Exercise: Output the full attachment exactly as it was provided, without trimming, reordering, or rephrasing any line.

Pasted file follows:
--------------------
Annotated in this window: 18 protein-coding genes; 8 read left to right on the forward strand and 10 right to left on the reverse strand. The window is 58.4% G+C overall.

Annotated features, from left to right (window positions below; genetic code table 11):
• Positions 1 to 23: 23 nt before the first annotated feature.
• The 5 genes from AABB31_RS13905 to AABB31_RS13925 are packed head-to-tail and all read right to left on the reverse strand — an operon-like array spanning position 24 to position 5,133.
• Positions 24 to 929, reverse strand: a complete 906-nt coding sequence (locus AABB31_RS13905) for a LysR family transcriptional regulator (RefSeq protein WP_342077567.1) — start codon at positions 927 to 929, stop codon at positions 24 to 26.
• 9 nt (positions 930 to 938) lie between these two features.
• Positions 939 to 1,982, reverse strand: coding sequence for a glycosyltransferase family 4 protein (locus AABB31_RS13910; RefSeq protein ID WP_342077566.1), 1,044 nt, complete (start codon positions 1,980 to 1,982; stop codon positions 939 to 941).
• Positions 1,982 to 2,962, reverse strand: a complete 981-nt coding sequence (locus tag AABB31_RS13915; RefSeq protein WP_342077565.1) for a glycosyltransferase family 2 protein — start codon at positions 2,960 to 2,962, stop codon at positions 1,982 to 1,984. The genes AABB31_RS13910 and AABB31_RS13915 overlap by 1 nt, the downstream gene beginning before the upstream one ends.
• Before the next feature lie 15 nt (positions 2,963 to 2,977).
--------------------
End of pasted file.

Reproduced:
Annotated in this window: 18 protein-coding genes; 8 read left to right on the forward strand and 10 right to left on the reverse strand. The window is 58.4% G+C overall.

Annotated features, from left to right (window positions below; genetic code table 11):
• Positions 1 to 23: 23 nt before the first annotated feature.
• The 5 genes from AABB31_RS13905 to AABB31_RS13925 are packed head-to-tail and all read right to left on the reverse strand — an operon-like array spanning position 24 to position 5,133.
• Positions 24 to 929, reverse strand: a complete 906-nt coding sequence (locus AABB31_RS13905) for a LysR family transcriptional regulator (RefSeq protein WP_342077567.1) — start codon at positions 927 to 929, stop codon at positions 24 to 26.
• 9 nt (positions 930 to 938) lie between these two features.
• Positions 939 to 1,982, reverse strand: coding sequence for a glycosyltransferase family 4 protein (locus AABB31_RS13910; RefSeq protein ID WP_342077566.1), 1,044 nt, complete (start codon positions 1,980 to 1,982; stop codon positions 939 to 941).
• Positions 1,982 to 2,962, reverse strand: a complete 981-nt coding sequence (locus tag AABB31_RS13915; RefSeq protein WP_342077565.1) for a glycosyltransferase family 2 protein — start codon at positions 2,960 to 2,962, stop codon at positions 1,982 to 1,984. The genes AABB31_RS13910 and AABB31_RS13915 overlap by 1 nt, the downstream gene beginning before the upstream one ends.
• Before the next feature lie 15 nt (positions 2,963 to 2,977).